Tuesday, January 15, 2013

Pap Test Puts Some Pep in Cancer Diagnosis !

In the next few years we'll probably find that women will be actually looking forward to spreading their legs for that all-important PAP TEST. A new study suggests that the ''embarassing'' Pap Test, which has prevented countless deaths from cervical cancer, may now help in detecting cancers of the uterus and ovaries as well.

For the first time, researchers have found genetic material from uterine or ovarian cancers in Pap smears, meaning that it should become possible to detect three diseases with just one routine test. The research is early and needing a few years to refine before being a part in regular medical practice. The women studied were already known to have cancer and while the Pap Test found 100% of uterine cancers, it detected only 45% of the ovarian cancers. On the other hand, even a 45% detection rate would be better than the status quo the exists in ovarian cancer, particularly if the detection extends to early stages. The disease is usually advanced by the time it is found and survival rates are poor. Uterine cancer has a better prognosis. Improved tests are urgently needed.

These innovative applications of the Pap Test are part of a new era in which advances in genetics are being applied to the detection of a wide variety of cancers and precancerous conditions. Scientists are learning to find minute bits of mutant DNA in tissue samples or bodily fluids that may signal the presence of hidden or incipient cancers. Ideally, the new techniques would find the abnormalities early enough to cure the disease or even prevent it entirely. Bit it is too soon to tell.

''Is this the harbinger of things to come? I would answer Yes,'' said Dr Bert Vogelstein, director of the Ludwig Center of Cancer Genetics and Therapeutics at John Hopkins University, and a senior author of a report on the Pap study published in the Journal of Science & Translational Medicine. He said genomes of more than 50 types of tumors had been sequenced, and researchers are taking advantage of the new information. Similar studies are under way or are being considered to look for mutant DNA in blood, stool, urine and sputum, both to detect cancer and also to monitor the response to treatment in people known to have the disease.

Dr Christopher P. Crum, a professor at Harvard Medical School who was not involved in the research called the study ''a great proof of principle. Any whisper of hope to women who suffer from endometrial or ovarian cancer would be most welcome.''  Dr Vogelstein and his team hit on the idea to try DNA testing Pap smears for cancer. They theorized that cells or DNA shed from cancers of the ovaries and uterine lining (endometrium) might reach the cervix and turn up in Pap smears. The team picked common mutations found in these cancers, and looked for them in tumor samples. All the cancers had one or more of the common mutations. Using a control sample of 15 healthy women, the test found no mutations -- meaning no false-positive results.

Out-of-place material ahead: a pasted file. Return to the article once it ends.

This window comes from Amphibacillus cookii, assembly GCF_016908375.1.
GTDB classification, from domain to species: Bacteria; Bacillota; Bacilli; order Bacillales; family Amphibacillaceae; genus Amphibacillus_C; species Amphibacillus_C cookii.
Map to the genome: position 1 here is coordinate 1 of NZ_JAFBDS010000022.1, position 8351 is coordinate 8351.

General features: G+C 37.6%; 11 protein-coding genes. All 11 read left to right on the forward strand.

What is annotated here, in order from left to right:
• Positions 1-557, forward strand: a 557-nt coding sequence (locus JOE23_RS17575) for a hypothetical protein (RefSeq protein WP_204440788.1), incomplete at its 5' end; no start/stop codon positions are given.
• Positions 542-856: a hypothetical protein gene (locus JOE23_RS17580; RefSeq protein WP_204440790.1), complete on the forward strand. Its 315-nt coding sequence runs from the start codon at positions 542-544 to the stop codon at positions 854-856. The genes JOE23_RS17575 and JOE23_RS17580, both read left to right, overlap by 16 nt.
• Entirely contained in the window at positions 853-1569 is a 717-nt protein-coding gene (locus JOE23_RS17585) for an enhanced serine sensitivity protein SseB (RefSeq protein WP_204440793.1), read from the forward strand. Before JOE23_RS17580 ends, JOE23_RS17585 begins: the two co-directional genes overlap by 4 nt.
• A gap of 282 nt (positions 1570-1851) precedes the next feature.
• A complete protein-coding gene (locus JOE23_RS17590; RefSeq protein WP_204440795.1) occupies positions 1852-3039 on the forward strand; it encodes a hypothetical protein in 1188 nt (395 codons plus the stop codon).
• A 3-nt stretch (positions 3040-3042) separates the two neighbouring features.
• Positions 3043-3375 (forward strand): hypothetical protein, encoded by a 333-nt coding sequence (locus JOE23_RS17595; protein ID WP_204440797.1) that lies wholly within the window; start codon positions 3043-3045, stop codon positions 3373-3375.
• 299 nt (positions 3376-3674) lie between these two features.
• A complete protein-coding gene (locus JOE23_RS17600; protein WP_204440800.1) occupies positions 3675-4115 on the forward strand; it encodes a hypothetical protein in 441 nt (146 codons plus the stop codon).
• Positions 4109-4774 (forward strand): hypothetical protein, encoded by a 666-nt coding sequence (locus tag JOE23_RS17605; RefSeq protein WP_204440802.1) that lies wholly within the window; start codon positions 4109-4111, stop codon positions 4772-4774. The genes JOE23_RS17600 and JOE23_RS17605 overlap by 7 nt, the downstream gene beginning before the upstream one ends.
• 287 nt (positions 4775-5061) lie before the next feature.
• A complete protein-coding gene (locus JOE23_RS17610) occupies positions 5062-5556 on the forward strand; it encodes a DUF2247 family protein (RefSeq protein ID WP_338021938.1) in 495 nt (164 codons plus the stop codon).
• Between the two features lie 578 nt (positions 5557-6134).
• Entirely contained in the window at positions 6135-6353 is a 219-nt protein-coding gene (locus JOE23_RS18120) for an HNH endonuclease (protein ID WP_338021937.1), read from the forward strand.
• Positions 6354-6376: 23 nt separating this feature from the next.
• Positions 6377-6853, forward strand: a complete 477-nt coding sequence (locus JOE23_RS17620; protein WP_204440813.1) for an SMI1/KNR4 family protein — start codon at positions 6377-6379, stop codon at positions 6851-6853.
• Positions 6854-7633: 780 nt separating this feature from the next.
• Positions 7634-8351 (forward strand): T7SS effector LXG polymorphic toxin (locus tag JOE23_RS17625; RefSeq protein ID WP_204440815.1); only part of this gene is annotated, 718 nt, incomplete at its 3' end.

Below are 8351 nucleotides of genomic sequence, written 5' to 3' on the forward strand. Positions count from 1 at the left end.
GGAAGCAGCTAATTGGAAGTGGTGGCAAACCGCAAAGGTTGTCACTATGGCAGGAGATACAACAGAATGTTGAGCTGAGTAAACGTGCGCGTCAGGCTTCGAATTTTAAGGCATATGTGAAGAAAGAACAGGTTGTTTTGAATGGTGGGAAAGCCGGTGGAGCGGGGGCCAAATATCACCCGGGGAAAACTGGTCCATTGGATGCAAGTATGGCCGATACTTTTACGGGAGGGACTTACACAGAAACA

Dr Luis A. Diaz, the other senior author of the report stated, ''probably one of the most exciting features of this approach is that we wanted a test that would seamlessly integrate with routine medical practice that could be utilized with the same test that women get every day all over the world, the Pap smear.''   But, he added; ''We can't say it's ready for prime time. Like all good science, it needs to be validated a while longer.''  He and other members of the team are working hard to improve the detection rate for ovarian cancer by looking for more mutations by changing their technique slightly.

The Way I See It....the technique also needs to be tested in much larger groups of women, including healthy ones, to find out whether it works, particularly at finding cancers early enough to improve survival. And the studies must also find out whether it generates false positive results. This is a step toward a screening test that at first blush appears very effective at detecting such nasty cancers in women. It's very promising, in part because it is based on finding mutations, it  tells you not just that cancer is there but which mutation is there so treatment could be more specific. Now women will have a lot to smile about.

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